Game Meat Safety

As you are getting ready to go hunting, there are three things about caring for and preserving game meat that should be stressed.
Game Meat Safety - Articles

Updated: August 8, 2017

Game Meat Safety

With deer season just around the corner the yearly job of preserving game meat begins. For many, venison and other game meats are a major part of the diet. Therefore proper handling of game meat from field to table is extremely important.

Although warmer temperatures may be more comfortable for hunters, colder temperatures help keep game meat safe. Game animals, especially deer, are known to carry E. coli and game birds can carry Salmonella. Since cleaning, dressing, and butchering are often done in the field, airborne contaminants, weather, temperature, and other factors can affect game meat safety as well.

Bacteria grow most rapidly in the range of temperatures between 40°F and 140°F. They can double in number in as little as 20 minutes. A deer shot at 7 a.m. and left in the back of a truck until 5 p.m. has had plenty of time for bacteria to multiply. Spoilage bacteria will make themselves known in a variety of ways. Meat may develop an uncharacteristic odor or color, or it may become slimy or sticky. Temperatures below 40 degrees will slow the growth of bacteria, but will not kill them. Pathogenic bacteria such as E. coli and Salmonella however do not change the appearance, smell or texture of the meat.

As you are getting ready to go hunting, there are three important things about caring for and preserving game meat:

  1. wash your hands often;
  2. be sure to heat jerky to 160°F before beginning the dehydrating process; and
  3. can game meat in a pressure canner.

Whether you are gutting a deer or cutting up a pheasant, there are bacteria present on the meat, cutting surfaces, and your hands. Good handwashing procedures include using hot water, soap, and scrubbing for 20 seconds before rinsing your hands and drying them on paper towels. This is easy to do in your basement or backyard; but in the field, you can use plastic gloves to minimize the transfer of bacteria. If you're using gloves, remember that you have to change them often - just as often as you would wash your hands.

Foodborne illnesses caused by Salmonella and E. coli have raised questions about the safety of traditional drying methods for making both beef and venison jerky. The USDA's current recommendation for making jerky safely is to heat the meat to 160°F before the dehydrating process. This step assures that any bacteria present will be destroyed by wet heat. Most commercial dehydrating instructions do not include this step, and dehydrator temperatures, particularly in older models, may not reach 160°F. The Penn State Extension publication " Proper Processing of Wild Game and Fish" gives details for a variety of methods to make tasty, safe jerky.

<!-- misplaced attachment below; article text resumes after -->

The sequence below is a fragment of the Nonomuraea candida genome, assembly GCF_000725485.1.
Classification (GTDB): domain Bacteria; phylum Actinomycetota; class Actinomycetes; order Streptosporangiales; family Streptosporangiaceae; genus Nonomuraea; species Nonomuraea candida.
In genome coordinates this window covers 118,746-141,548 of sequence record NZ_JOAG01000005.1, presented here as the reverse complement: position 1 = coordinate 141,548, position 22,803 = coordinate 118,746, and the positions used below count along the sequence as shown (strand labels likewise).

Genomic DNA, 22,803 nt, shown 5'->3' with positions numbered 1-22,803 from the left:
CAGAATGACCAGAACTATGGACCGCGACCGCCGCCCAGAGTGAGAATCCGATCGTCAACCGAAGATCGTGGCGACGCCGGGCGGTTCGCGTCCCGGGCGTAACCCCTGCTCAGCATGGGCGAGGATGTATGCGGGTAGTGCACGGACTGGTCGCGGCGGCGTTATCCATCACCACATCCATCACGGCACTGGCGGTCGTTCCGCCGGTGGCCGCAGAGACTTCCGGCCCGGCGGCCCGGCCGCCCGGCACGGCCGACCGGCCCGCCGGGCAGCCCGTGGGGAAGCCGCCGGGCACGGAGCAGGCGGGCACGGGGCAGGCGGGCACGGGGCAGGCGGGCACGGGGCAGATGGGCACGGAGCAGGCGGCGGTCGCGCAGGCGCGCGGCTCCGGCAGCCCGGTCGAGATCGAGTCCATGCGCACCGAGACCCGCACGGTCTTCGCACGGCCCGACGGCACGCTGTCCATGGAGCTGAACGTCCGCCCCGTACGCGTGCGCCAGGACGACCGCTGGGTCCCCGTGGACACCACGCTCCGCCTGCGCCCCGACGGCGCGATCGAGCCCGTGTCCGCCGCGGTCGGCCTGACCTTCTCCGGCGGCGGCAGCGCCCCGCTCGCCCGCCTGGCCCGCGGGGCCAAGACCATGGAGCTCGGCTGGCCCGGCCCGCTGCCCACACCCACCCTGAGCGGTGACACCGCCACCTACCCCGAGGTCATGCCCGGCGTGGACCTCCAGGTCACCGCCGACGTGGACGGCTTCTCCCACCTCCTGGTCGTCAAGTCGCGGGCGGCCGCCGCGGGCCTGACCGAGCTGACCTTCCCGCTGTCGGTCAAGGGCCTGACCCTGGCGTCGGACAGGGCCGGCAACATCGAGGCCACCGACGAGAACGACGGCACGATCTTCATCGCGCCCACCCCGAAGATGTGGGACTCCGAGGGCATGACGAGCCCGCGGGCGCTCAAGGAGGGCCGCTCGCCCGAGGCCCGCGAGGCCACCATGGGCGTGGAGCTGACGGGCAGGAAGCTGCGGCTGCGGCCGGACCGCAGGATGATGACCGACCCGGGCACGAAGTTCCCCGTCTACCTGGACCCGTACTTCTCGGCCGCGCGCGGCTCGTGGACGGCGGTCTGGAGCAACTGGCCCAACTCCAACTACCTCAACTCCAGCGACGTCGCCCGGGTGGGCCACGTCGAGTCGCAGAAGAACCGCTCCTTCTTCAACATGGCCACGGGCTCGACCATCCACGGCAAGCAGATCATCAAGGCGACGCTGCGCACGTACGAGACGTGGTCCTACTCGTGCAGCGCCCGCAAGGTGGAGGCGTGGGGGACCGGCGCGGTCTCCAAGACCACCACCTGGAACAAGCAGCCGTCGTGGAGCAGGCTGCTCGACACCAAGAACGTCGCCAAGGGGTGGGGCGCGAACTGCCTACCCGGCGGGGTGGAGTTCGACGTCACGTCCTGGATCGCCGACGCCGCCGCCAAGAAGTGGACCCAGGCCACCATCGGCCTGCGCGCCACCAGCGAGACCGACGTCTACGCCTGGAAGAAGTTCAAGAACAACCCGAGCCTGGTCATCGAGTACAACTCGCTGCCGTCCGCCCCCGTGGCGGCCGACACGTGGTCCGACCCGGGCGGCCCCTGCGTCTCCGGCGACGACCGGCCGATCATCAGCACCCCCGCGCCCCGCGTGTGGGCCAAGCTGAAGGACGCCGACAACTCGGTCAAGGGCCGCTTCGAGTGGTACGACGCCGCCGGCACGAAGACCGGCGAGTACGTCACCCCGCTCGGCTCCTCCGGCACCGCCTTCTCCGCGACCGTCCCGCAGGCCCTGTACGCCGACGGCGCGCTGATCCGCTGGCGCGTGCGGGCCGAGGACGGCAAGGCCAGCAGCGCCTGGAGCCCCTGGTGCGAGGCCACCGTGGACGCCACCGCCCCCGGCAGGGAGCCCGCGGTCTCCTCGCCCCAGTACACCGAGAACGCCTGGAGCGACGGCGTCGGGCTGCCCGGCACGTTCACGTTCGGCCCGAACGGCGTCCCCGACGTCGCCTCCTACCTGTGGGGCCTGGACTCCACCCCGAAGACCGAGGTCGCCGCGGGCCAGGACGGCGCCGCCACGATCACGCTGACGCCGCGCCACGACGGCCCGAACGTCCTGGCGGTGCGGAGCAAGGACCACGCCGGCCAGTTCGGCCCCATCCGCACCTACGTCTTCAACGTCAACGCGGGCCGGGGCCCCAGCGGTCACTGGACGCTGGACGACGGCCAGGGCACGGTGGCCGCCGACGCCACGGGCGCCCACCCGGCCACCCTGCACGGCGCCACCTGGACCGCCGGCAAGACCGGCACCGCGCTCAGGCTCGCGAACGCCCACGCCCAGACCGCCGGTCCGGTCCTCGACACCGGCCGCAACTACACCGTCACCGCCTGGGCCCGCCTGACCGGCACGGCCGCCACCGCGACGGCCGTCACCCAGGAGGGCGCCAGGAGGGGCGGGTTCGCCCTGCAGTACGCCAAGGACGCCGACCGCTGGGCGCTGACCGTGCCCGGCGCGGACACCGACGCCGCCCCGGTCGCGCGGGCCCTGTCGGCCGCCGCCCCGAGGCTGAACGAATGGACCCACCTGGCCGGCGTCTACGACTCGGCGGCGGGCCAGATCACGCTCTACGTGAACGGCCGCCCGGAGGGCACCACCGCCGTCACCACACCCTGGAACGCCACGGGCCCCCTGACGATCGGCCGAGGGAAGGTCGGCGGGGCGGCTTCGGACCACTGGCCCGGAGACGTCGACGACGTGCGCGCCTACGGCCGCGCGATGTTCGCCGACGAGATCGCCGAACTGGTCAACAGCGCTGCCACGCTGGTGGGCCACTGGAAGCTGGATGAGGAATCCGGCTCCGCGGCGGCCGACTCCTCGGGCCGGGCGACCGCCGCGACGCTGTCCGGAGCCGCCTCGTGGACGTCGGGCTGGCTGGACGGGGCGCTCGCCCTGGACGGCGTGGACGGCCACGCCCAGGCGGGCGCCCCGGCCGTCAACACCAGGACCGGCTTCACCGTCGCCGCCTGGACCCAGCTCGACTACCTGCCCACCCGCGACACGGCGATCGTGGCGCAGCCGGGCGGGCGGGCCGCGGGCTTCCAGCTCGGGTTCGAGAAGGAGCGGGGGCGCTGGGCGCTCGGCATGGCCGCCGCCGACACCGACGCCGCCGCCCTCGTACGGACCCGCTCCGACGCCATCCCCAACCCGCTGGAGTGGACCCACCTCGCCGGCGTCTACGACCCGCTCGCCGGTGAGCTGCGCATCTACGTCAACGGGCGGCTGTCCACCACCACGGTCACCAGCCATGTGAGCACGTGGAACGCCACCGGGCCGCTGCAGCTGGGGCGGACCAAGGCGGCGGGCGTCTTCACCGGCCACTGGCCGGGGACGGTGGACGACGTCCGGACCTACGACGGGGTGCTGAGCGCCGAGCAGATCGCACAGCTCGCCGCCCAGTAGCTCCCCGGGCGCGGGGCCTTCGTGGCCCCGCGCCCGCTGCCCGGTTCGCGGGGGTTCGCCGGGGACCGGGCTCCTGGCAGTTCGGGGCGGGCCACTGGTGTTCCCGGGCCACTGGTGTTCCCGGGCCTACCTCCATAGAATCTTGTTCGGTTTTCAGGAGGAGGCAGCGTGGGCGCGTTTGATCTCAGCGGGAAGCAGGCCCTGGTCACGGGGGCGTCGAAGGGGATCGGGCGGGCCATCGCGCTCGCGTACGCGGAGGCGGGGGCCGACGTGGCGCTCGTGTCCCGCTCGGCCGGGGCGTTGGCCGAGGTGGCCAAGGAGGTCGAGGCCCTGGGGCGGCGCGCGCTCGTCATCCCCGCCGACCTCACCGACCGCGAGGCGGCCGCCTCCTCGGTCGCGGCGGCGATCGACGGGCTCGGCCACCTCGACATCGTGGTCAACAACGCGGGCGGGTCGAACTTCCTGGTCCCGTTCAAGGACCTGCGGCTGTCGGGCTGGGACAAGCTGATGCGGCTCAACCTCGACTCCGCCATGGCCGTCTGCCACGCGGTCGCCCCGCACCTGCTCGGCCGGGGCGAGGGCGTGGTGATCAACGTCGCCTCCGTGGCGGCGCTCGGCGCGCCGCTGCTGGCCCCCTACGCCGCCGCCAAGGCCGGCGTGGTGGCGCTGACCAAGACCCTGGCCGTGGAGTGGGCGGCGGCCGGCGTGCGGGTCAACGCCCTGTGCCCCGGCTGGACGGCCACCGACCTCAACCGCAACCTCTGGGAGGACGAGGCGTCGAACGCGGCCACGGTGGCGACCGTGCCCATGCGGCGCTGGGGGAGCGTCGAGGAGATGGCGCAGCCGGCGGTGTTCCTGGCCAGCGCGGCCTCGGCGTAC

If you have never tasted home canned venison, you don't know what a taste treat you are missing. The best part is that home canned venison is also a great convenience food. The meat is tender, ready to heat and eat, and versatile in recipes from venison stroganoff to stews. The main thing to remember about home canned venison is that it must be canned using a pressure canner. Meat is a low-acid food and can only be preserved safely by using a pressure canner. Here are just a few hints before you start to can for the season:

  1. If you have a dial gauge pressure canner, it needs to be tested annually for accuracy. This service is done free of charge at the Extension Office. Call your county extension office for an appointment before there is a deer hanging in your backyard.
  2. Use only quality canning equipment, such as standard glass jars and two-piece flat lids with screw bands. I prefer wide mouth jars for canning meat - much easier to use.
  3. Use only a pressure canner for processing the meat. A boiling water bath canner will not guarantee a safe product.
  4. Be sure to vent the canner for 10 minutes before beginning to build pressure in the canner.
  5. Make the proper adjustment in your processing time for your altitude.
  6. Allow the canner to cool naturally. The cool-down time is actually part of the processing time.

If you would like more information on processing game meat, making sausage or jerky, or recipes using your game meat, call the Extension Office and request " Proper Processing of Wild Game and Fish." This 18-page booklet describes the preparation of venison, birds, fish, and other game after it is brought in from the field. Sections include the importance of temperature in controlling spoilage, butchering and cutting, differences between aging, curing and smoking, canning game, and recipes for jerky and sausages. Information on proper field dressing is also available.

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More by Sharon McDonald, MEd, RD, LDN